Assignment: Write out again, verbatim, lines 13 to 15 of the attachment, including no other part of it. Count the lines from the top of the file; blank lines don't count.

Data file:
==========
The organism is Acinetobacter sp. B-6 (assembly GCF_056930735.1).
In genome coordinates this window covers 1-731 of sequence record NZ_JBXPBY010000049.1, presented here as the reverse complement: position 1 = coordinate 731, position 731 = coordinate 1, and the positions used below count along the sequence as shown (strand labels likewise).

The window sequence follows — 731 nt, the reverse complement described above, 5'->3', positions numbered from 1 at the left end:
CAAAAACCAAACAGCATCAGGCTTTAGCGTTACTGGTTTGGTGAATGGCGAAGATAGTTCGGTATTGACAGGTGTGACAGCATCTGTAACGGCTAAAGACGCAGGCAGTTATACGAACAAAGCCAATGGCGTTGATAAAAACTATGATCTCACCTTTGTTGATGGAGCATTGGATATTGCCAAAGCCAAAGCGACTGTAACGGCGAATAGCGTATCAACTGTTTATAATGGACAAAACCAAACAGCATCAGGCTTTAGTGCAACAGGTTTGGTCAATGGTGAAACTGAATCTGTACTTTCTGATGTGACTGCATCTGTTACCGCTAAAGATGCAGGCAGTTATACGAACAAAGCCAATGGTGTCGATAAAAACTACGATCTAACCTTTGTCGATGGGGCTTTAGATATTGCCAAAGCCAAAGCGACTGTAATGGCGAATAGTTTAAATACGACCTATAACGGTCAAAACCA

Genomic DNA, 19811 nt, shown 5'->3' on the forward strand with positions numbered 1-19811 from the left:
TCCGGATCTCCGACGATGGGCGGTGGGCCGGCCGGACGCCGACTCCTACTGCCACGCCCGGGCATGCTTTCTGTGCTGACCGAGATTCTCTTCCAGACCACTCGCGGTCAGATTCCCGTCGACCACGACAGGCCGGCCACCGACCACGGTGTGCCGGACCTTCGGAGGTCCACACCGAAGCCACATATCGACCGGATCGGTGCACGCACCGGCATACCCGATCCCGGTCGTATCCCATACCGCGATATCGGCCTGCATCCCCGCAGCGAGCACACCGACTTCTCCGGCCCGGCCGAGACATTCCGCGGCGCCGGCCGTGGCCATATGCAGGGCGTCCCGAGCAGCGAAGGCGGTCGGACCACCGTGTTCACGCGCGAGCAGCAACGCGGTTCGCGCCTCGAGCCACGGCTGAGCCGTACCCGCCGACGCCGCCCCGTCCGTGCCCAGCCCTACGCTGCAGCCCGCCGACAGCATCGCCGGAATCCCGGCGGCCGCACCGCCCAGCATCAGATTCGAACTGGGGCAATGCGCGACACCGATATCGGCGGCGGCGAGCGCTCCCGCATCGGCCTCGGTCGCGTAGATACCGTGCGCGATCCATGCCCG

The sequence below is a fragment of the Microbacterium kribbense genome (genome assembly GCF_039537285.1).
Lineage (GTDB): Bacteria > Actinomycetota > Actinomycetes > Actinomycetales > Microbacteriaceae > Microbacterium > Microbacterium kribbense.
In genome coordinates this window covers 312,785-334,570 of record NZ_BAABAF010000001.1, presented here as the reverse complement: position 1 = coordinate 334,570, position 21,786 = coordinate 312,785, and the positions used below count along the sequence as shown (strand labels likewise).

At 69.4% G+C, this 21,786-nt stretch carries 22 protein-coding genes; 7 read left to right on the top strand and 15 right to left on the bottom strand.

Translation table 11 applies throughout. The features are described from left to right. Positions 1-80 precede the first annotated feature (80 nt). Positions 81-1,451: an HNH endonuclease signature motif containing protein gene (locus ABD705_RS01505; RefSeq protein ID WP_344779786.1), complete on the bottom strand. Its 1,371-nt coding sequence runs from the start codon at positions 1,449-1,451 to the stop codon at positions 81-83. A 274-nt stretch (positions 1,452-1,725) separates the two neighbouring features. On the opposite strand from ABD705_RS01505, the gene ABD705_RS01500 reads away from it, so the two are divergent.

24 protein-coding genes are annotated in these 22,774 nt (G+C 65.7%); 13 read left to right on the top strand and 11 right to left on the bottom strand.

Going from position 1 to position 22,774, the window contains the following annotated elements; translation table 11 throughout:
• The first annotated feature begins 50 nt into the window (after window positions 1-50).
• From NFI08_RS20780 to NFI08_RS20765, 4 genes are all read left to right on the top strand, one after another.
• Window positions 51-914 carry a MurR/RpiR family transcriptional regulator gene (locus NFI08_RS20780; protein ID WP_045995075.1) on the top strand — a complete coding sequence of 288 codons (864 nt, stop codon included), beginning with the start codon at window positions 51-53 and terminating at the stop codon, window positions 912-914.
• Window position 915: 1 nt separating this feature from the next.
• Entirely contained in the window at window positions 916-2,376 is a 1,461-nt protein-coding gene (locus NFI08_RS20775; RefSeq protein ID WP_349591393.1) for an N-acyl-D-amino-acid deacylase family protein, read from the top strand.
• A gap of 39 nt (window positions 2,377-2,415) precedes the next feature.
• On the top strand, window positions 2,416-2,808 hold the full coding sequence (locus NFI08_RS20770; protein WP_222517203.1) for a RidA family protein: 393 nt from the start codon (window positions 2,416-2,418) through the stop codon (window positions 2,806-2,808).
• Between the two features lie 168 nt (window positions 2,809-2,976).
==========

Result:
Going from position 1 to position 22,774, the window contains the following annotated elements; translation table 11 throughout:
• The first annotated feature begins 50 nt into the window (after window positions 1-50).
• From NFI08_RS20780 to NFI08_RS20765, 4 genes are all read left to right on the top strand, one after another.